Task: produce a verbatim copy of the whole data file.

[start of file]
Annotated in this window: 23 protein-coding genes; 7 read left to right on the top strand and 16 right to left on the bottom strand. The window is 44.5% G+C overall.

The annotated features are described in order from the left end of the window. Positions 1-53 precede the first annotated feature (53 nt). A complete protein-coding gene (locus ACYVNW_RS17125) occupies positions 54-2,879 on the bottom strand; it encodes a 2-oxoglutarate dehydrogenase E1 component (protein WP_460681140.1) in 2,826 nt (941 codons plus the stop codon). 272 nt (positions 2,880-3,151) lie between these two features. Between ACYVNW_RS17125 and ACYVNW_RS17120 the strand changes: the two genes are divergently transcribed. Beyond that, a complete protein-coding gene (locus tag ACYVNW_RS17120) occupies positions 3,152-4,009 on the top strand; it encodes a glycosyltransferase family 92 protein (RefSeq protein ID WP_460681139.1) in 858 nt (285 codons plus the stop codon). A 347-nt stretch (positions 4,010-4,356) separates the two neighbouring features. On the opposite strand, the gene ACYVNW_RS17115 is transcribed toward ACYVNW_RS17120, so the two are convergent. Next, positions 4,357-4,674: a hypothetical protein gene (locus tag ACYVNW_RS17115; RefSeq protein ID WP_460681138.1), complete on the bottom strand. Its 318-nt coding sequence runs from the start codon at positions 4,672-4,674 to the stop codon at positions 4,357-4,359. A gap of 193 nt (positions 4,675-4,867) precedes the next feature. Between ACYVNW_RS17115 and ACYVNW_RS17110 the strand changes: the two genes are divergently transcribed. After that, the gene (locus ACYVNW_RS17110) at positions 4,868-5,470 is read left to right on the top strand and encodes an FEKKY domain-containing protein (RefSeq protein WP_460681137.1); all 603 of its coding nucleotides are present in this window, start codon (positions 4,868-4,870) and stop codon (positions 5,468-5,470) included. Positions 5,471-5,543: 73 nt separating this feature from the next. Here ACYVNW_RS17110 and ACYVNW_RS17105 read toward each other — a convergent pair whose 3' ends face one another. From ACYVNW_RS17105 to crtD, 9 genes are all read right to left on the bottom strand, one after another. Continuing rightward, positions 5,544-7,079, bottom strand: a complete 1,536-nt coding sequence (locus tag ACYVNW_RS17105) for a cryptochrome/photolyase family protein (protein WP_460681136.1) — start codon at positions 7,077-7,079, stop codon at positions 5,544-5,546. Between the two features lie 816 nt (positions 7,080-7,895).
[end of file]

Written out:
Annotated in this window: 23 protein-coding genes; 7 read left to right on the top strand and 16 right to left on the bottom strand. The window is 44.5% G+C overall.

The annotated features are described in order from the left end of the window. Positions 1-53 precede the first annotated feature (53 nt). A complete protein-coding gene (locus ACYVNW_RS17125) occupies positions 54-2,879 on the bottom strand; it encodes a 2-oxoglutarate dehydrogenase E1 component (protein WP_460681140.1) in 2,826 nt (941 codons plus the stop codon). 272 nt (positions 2,880-3,151) lie between these two features. Between ACYVNW_RS17125 and ACYVNW_RS17120 the strand changes: the two genes are divergently transcribed. Beyond that, a complete protein-coding gene (locus tag ACYVNW_RS17120) occupies positions 3,152-4,009 on the top strand; it encodes a glycosyltransferase family 92 protein (RefSeq protein ID WP_460681139.1) in 858 nt (285 codons plus the stop codon). A 347-nt stretch (positions 4,010-4,356) separates the two neighbouring features. On the opposite strand, the gene ACYVNW_RS17115 is transcribed toward ACYVNW_RS17120, so the two are convergent. Next, positions 4,357-4,674: a hypothetical protein gene (locus tag ACYVNW_RS17115; RefSeq protein ID WP_460681138.1), complete on the bottom strand. Its 318-nt coding sequence runs from the start codon at positions 4,672-4,674 to the stop codon at positions 4,357-4,359. A gap of 193 nt (positions 4,675-4,867) precedes the next feature. Between ACYVNW_RS17115 and ACYVNW_RS17110 the strand changes: the two genes are divergently transcribed. After that, the gene (locus ACYVNW_RS17110) at positions 4,868-5,470 is read left to right on the top strand and encodes an FEKKY domain-containing protein (RefSeq protein WP_460681137.1); all 603 of its coding nucleotides are present in this window, start codon (positions 4,868-4,870) and stop codon (positions 5,468-5,470) included. Positions 5,471-5,543: 73 nt separating this feature from the next. Here ACYVNW_RS17110 and ACYVNW_RS17105 read toward each other — a convergent pair whose 3' ends face one another. From ACYVNW_RS17105 to crtD, 9 genes are all read right to left on the bottom strand, one after another. Continuing rightward, positions 5,544-7,079, bottom strand: a complete 1,536-nt coding sequence (locus tag ACYVNW_RS17105) for a cryptochrome/photolyase family protein (protein WP_460681136.1) — start codon at positions 7,077-7,079, stop codon at positions 5,544-5,546. Between the two features lie 816 nt (positions 7,080-7,895).